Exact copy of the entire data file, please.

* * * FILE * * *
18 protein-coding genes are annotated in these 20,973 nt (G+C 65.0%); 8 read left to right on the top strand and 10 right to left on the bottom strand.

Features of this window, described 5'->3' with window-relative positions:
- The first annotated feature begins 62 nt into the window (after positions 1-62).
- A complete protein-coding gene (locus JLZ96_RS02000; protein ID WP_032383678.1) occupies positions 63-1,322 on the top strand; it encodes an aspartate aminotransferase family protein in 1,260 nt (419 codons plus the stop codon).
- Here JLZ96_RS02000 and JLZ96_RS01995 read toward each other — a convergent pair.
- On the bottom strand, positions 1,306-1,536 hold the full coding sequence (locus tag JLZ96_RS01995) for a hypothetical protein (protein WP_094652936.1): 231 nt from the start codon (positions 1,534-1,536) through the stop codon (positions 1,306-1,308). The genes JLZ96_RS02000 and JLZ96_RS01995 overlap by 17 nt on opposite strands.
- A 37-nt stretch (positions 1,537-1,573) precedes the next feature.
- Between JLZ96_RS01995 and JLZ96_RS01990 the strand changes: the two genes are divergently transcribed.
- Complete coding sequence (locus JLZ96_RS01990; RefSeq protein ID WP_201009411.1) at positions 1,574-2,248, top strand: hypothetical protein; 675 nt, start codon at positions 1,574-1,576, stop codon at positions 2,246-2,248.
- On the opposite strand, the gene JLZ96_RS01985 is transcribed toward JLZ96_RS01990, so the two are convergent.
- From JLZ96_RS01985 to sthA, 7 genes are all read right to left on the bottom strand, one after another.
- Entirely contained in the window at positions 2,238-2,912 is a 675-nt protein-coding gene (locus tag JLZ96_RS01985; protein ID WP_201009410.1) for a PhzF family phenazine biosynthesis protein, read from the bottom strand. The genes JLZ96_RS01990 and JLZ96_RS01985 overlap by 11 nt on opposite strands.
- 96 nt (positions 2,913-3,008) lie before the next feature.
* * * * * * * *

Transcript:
18 protein-coding genes are annotated in these 20,973 nt (G+C 65.0%); 8 read left to right on the top strand and 10 right to left on the bottom strand.

Features of this window, described 5'->3' with window-relative positions:
- The first annotated feature begins 62 nt into the window (after positions 1-62).
- A complete protein-coding gene (locus JLZ96_RS02000; protein ID WP_032383678.1) occupies positions 63-1,322 on the top strand; it encodes an aspartate aminotransferase family protein in 1,260 nt (419 codons plus the stop codon).
- Here JLZ96_RS02000 and JLZ96_RS01995 read toward each other — a convergent pair.
- On the bottom strand, positions 1,306-1,536 hold the full coding sequence (locus tag JLZ96_RS01995) for a hypothetical protein (protein WP_094652936.1): 231 nt from the start codon (positions 1,534-1,536) through the stop codon (positions 1,306-1,308). The genes JLZ96_RS02000 and JLZ96_RS01995 overlap by 17 nt on opposite strands.
- A 37-nt stretch (positions 1,537-1,573) precedes the next feature.
- Between JLZ96_RS01995 and JLZ96_RS01990 the strand changes: the two genes are divergently transcribed.
- Complete coding sequence (locus JLZ96_RS01990; RefSeq protein ID WP_201009411.1) at positions 1,574-2,248, top strand: hypothetical protein; 675 nt, start codon at positions 1,574-1,576, stop codon at positions 2,246-2,248.
- On the opposite strand, the gene JLZ96_RS01985 is transcribed toward JLZ96_RS01990, so the two are convergent.
- From JLZ96_RS01985 to sthA, 7 genes are all read right to left on the bottom strand, one after another.
- Entirely contained in the window at positions 2,238-2,912 is a 675-nt protein-coding gene (locus tag JLZ96_RS01985; protein ID WP_201009410.1) for a PhzF family phenazine biosynthesis protein, read from the bottom strand. The genes JLZ96_RS01990 and JLZ96_RS01985 overlap by 11 nt on opposite strands.
- 96 nt (positions 2,913-3,008) lie before the next feature.